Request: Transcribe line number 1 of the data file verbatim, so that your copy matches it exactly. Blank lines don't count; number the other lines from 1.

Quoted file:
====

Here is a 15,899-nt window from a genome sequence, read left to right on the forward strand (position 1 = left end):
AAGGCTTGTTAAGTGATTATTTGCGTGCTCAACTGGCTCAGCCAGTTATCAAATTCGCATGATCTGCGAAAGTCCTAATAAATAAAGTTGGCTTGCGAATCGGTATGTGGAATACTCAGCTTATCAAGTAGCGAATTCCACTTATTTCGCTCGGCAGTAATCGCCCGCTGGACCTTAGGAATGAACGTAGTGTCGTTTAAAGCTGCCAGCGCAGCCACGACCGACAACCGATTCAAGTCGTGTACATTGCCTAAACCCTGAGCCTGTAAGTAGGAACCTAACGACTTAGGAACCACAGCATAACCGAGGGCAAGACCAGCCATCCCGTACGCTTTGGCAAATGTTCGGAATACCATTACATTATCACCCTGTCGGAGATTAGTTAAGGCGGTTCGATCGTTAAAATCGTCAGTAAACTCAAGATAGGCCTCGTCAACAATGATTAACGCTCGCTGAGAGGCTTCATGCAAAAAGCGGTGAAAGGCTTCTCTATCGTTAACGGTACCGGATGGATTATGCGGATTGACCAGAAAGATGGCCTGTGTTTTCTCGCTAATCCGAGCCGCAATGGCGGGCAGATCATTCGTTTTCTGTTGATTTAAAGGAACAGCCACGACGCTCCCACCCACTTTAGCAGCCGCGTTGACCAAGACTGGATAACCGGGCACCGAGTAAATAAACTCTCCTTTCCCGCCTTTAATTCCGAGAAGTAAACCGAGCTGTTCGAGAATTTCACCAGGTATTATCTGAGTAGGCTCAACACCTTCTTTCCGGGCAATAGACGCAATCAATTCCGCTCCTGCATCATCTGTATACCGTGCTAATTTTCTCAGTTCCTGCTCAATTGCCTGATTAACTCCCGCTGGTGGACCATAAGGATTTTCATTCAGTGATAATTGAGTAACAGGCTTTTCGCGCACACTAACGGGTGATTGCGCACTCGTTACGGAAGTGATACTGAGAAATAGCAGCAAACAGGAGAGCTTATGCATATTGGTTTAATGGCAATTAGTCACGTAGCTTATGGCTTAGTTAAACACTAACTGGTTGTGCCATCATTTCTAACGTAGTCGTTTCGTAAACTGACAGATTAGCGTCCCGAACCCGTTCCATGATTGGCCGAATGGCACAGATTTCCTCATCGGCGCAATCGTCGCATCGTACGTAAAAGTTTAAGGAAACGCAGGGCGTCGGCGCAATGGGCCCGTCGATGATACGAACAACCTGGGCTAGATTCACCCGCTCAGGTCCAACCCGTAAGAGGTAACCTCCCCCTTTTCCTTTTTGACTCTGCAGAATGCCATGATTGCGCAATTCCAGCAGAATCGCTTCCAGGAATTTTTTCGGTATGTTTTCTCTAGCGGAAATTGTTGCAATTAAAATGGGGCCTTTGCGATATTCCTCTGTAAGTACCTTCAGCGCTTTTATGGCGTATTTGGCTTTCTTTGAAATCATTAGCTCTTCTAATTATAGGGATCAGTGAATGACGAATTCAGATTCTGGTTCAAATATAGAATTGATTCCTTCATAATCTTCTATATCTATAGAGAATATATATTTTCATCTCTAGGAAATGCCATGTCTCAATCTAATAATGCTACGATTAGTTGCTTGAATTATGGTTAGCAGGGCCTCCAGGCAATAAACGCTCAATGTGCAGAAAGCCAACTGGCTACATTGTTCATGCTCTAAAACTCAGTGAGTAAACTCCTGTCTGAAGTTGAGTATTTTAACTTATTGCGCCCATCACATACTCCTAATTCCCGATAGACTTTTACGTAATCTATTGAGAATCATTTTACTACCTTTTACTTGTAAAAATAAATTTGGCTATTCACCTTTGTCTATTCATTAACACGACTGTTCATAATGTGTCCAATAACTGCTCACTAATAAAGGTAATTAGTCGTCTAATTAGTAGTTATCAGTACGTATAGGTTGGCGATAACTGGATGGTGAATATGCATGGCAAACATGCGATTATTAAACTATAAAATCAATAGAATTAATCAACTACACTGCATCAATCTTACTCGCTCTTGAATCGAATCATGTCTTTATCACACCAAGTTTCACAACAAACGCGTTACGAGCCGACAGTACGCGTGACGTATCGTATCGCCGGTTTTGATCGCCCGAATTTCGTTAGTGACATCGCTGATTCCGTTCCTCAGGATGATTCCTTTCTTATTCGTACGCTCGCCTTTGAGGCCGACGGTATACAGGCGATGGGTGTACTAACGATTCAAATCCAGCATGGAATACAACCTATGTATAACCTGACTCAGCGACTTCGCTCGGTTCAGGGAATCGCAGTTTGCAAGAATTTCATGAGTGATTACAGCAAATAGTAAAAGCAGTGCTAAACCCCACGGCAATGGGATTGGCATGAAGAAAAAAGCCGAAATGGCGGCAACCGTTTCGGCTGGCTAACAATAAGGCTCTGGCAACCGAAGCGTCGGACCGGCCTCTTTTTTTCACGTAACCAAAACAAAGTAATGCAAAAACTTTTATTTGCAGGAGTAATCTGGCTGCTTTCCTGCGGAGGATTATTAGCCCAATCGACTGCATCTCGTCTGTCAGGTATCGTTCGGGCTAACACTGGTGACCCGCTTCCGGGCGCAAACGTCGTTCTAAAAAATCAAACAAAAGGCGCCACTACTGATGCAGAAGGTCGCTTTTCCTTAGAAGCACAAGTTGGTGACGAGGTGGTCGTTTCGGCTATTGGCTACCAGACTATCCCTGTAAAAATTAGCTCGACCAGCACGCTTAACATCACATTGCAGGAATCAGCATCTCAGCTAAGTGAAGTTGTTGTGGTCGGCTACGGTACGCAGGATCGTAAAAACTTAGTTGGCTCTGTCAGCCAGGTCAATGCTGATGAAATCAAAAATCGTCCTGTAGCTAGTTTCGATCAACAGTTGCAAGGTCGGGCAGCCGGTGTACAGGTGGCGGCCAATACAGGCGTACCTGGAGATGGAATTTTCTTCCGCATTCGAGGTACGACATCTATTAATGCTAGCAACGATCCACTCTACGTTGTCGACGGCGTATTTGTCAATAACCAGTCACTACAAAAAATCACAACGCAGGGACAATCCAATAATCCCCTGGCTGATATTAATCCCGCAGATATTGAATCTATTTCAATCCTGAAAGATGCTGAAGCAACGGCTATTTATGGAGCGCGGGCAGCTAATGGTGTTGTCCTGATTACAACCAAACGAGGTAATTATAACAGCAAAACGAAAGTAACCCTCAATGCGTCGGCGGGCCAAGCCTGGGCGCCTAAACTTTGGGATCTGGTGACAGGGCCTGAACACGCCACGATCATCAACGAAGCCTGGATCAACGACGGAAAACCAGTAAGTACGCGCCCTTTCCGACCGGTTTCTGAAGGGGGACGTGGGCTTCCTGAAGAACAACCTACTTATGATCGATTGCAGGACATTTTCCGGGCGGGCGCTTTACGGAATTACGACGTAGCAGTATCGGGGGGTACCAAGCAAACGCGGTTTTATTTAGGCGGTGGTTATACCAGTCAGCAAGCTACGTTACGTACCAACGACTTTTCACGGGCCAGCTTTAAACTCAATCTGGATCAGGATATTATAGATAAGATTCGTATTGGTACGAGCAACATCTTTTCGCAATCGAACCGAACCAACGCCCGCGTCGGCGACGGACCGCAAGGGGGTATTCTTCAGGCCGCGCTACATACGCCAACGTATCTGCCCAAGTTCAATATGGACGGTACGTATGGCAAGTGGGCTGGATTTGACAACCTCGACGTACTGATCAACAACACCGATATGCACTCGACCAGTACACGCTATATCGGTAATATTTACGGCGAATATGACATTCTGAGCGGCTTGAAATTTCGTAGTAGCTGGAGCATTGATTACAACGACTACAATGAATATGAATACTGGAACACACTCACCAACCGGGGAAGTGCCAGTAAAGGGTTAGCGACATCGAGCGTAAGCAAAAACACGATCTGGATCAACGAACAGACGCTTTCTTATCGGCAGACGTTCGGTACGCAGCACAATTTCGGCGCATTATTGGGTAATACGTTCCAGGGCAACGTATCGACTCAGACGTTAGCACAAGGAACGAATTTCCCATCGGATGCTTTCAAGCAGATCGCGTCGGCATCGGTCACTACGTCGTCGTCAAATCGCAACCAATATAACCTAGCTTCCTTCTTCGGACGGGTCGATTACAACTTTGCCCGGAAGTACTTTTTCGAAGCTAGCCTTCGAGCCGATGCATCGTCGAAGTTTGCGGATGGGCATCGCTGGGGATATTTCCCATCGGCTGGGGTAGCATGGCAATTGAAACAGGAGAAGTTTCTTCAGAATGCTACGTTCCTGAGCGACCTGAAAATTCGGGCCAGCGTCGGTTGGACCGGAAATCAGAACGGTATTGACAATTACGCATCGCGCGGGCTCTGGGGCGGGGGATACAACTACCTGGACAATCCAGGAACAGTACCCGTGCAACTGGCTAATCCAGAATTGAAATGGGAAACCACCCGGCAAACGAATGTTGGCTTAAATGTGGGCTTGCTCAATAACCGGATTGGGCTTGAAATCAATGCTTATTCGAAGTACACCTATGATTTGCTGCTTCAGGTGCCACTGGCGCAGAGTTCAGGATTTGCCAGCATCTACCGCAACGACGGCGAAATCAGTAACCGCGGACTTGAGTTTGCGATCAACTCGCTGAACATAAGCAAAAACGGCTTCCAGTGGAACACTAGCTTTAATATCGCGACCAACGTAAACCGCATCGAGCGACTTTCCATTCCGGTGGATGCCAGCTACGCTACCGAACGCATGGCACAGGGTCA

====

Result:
Here is a 15,899-nt window from a genome sequence, read left to right on the forward strand (position 1 = left end):